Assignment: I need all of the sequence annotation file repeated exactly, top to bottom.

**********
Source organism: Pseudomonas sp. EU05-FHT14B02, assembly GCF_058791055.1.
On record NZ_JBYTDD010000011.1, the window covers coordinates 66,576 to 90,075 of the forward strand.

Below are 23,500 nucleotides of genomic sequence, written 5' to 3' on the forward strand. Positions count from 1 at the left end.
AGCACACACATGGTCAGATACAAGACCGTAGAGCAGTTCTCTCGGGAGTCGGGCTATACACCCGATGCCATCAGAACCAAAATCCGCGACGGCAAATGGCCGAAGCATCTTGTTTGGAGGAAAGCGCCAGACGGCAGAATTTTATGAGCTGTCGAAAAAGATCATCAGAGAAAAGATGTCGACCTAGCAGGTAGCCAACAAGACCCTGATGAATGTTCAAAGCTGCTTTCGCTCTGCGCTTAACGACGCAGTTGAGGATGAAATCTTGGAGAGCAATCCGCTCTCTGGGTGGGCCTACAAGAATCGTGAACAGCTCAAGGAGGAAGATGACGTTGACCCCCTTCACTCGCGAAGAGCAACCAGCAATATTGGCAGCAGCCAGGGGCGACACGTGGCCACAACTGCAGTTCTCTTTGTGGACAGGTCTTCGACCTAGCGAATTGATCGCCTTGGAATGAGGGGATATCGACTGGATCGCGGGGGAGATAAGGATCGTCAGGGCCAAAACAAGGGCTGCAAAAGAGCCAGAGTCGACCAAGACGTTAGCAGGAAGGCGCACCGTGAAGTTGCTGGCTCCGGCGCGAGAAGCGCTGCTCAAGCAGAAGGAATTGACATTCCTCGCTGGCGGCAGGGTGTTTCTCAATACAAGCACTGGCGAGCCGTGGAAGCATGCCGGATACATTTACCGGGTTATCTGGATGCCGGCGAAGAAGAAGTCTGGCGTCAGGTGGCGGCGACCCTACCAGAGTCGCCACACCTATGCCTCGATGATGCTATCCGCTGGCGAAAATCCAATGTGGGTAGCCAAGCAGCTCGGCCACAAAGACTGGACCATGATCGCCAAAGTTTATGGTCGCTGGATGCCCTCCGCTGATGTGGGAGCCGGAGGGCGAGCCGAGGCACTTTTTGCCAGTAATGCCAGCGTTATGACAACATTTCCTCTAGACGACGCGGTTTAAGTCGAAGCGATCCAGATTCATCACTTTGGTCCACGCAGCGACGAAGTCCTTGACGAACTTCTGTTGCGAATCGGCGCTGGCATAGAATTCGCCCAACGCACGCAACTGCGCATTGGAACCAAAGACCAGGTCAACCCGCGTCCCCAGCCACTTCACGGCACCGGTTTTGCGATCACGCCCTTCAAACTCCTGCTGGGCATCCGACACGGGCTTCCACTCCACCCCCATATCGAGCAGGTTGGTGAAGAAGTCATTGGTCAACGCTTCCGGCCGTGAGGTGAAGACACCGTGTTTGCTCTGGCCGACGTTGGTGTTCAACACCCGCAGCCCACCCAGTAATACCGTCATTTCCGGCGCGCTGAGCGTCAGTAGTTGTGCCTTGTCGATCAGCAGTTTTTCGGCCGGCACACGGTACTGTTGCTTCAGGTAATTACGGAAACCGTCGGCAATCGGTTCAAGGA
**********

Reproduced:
Source organism: Pseudomonas sp. EU05-FHT14B02, assembly GCF_058791055.1.
On record NZ_JBYTDD010000011.1, the window covers coordinates 66,576 to 90,075 of the forward strand.

Below are 23,500 nucleotides of genomic sequence, written 5' to 3' on the forward strand. Positions count from 1 at the left end.
AGCACACACATGGTCAGATACAAGACCGTAGAGCAGTTCTCTCGGGAGTCGGGCTATACACCCGATGCCATCAGAACCAAAATCCGCGACGGCAAATGGCCGAAGCATCTTGTTTGGAGGAAAGCGCCAGACGGCAGAATTTTATGAGCTGTCGAAAAAGATCATCAGAGAAAAGATGTCGACCTAGCAGGTAGCCAACAAGACCCTGATGAATGTTCAAAGCTGCTTTCGCTCTGCGCTTAACGACGCAGTTGAGGATGAAATCTTGGAGAGCAATCCGCTCTCTGGGTGGGCCTACAAGAATCGTGAACAGCTCAAGGAGGAAGATGACGTTGACCCCCTTCACTCGCGAAGAGCAACCAGCAATATTGGCAGCAGCCAGGGGCGACACGTGGCCACAACTGCAGTTCTCTTTGTGGACAGGTCTTCGACCTAGCGAATTGATCGCCTTGGAATGAGGGGATATCGACTGGATCGCGGGGGAGATAAGGATCGTCAGGGCCAAAACAAGGGCTGCAAAAGAGCCAGAGTCGACCAAGACGTTAGCAGGAAGGCGCACCGTGAAGTTGCTGGCTCCGGCGCGAGAAGCGCTGCTCAAGCAGAAGGAATTGACATTCCTCGCTGGCGGCAGGGTGTTTCTCAATACAAGCACTGGCGAGCCGTGGAAGCATGCCGGATACATTTACCGGGTTATCTGGATGCCGGCGAAGAAGAAGTCTGGCGTCAGGTGGCGGCGACCCTACCAGAGTCGCCACACCTATGCCTCGATGATGCTATCCGCTGGCGAAAATCCAATGTGGGTAGCCAAGCAGCTCGGCCACAAAGACTGGACCATGATCGCCAAAGTTTATGGTCGCTGGATGCCCTCCGCTGATGTGGGAGCCGGAGGGCGAGCCGAGGCACTTTTTGCCAGTAATGCCAGCGTTATGACAACATTTCCTCTAGACGACGCGGTTTAAGTCGAAGCGATCCAGATTCATCACTTTGGTCCACGCAGCGACGAAGTCCTTGACGAACTTCTGTTGCGAATCGGCGCTGGCATAGAATTCGCCCAACGCACGCAACTGCGCATTGGAACCAAAGACCAGGTCAACCCGCGTCCCCAGCCACTTCACGGCACCGGTTTTGCGATCACGCCCTTCAAACTCCTGCTGGGCATCCGACACGGGCTTCCACTCCACCCCCATATCGAGCAGGTTGGTGAAGAAGTCATTGGTCAACGCTTCCGGCCGTGAGGTGAAGACACCGTGTTTGCTCTGGCCGACGTTGGTGTTCAACACCCGCAGCCCACCCAGTAATACCGTCATTTCCGGCGCGCTGAGCGTCAGTAGTTGTGCCTTGTCGATCAGCAGTTTTTCGGCCGGCACACGGTACTGTTGCTTCAGGTAATTACGGAAACCGTCGGCAATCGGTTCAAGGA